Four Seasons is not purely a deconstruction of the mise-en-scene, a comic pastiche or a cinematic critique. Rather, it forms a complex exploration of perception and memory; layers of language and image create a hierarchy of interpretation that is reliant upon collective and personal cultural signifiers.
Cytter’s work emphasizes only multiple fragmented moments of feeling. Cytter flouts her style clashes manipulating these cultural tools with results that range from the banal to the sublime, from the embarrassingly comic to the vulgarly surreal.
Adapted from Kathy Noble, Frieze Magazine 123, May 2009
Les Ruissellements du Diable (The Devil’s Streams), refers to Cortazar’s story, “Las Babas del Diablo” (“The Droolings of the Devil”). Cytter’s video, trails a photographer chasing an infatuation through the reality of a photograph. Via emotional projection, the photograph and the TV screen are his sole connection to Michelle, a translator on television. Both characters eventually realize they do not actually exist while the empty nature of the photograph remains. Softer than her usual approach, Cytter’s solitary focus in The Devil’s Streams complements the mood of the Asian music throughout the film allowing scenes, characters, gender, and stories to seamlessly collide. Re-presented through her poly-vocal and deconstructed approach to cinema, the stories and conventions she alters find a new relevance to contemporary times.
Cytter applies Cortazar’s self-conscious narrative by lifting lines from the text for a reflexive voiceover musing on its own unreliability. The two onscreen performers, a man and a woman, externalize the conceit by explaining the story to the viewer—and to each other—as they simultaneously act it out.
Cytter is at her best when pushing the material to extremes: match cuts that meld the two characters (the man picks up a cigarette from an ashtray, the woman puffs it) and shock effects (graphic footage of male masturbation) that ensnare both the audience and the filmmakers in the characters’ circular voyeurism. And yet, what is most remarkable about the video has less to do with Cortazar’s “The Devil’s Drool” than with his novel Hopscotch, which offers the reader alternate paths through the chapters. With Les Ruissellements du Diable, Cytter has managed to create an emotionally intact narrative completely devoid of a beginning, middle and end. The characters watch TV, smoke, sulk, jerk off, meet in the park, spill a bottle of water, and hold hands in a series of self-contained but interrelated shots that could be reshuffled without losing coherence or disrupting the structure—or so it would seem.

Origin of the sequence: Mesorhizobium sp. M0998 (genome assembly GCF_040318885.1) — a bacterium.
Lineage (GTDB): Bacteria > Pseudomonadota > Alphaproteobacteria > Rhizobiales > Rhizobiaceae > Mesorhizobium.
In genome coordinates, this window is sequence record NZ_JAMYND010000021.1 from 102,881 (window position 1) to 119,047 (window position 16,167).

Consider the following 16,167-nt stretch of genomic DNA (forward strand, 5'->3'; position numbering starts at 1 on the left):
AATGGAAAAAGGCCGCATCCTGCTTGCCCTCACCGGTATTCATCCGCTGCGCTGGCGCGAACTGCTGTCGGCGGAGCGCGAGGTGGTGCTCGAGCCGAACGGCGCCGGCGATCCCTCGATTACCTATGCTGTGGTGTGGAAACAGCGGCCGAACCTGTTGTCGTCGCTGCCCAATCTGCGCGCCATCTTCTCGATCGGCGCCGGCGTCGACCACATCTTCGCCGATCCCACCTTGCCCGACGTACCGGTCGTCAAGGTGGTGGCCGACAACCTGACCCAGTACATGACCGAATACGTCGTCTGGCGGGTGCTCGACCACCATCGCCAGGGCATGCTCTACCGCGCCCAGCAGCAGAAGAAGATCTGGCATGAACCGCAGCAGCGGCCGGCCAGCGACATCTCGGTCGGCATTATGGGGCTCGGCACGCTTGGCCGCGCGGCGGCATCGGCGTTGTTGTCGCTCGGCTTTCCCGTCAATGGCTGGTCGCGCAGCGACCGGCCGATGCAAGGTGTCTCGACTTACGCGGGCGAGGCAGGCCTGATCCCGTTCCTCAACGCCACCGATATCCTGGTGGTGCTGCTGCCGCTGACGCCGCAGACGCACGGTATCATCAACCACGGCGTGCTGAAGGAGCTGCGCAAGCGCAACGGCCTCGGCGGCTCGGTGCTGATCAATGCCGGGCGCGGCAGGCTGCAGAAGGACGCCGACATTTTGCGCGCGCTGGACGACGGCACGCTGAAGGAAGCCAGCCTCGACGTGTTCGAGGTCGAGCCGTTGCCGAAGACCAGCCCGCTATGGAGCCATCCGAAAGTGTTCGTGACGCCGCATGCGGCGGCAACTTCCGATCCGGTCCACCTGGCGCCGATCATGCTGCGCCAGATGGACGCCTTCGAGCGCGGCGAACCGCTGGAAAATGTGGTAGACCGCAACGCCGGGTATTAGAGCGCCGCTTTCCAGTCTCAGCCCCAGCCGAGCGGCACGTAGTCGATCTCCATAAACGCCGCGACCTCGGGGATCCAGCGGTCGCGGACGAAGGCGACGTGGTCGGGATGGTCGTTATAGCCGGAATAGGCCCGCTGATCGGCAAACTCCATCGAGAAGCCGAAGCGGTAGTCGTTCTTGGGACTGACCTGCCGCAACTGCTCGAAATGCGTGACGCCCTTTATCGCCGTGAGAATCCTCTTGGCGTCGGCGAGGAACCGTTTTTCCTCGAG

Adapted from Thomas Micchelli, The Brooklyn Rail, January 2009
Keren Cytter (b. Israel, 1977) currently lives and works in Berlin. Her work has been exhibited in numerous museums, galleries, and international biennials.
Recently she was chosen second among “Top 100 Emerging Artists” by the Flash Art magazine, and received the first-ever Absolut Art Award:
Latest shows featuring her work include “Making Worlds,” the 53rd Venice Biennial, Italy, and the New Museum Triennial – “The Generational: Younger than Jesus,” New York, NY, “Television Delivers People” at The Whitney Museum in New York; “50 moons of Saturn,” The second Turin Triennial, Italy; The Yokohama Triennial, Japan; “Open Plan Living,” Art TLV, Tel Aviv, Israel; Manifesta 7, Trentino, South-Tyrol, Italy; The second Moscow Biennial, in Russia; and the Lyon Biennial, “The History of a Decade That Has Not Yet Been Named,” Lyon, France
Keren Cytter’s (born 1977 in Tel Aviv, lives and works in Amsterdam) artistic practice has gained an outstanding international recognition in the past three years. Since completing her post graduate studies in the studio program de Ateliers in Amsterdam, Cytter held solo presentations at Galleria d‘Arte Moderna e Contemporanea, Bergamo (2006), Kunsthalle Zürich, Zurich (2005), Frankfurter Kunstverein, Frankfurt am Main (2005), Stedelijk Museum Bureau, Amsterdam (2004), and an upcoming solo project in Stedelijk Museum, Amsterdam (2007). Keren Cytter is also the author of the novels: The Sunset of Yesterday (Shadurian, Tel Aviv, 2003) and The Man Who Climbed Up the Stairs of Life and Found Out They Were Cinema Seats (Lukas & Sternberg NY-Berlin, 2005). Keren Cytter has just been awarded the Baloise Art Prize at the “Art Statements” sector of Art 37 Basel. Keren Cytter’s first feature film NEW AGE will be released in The Netherlands in winter 2007.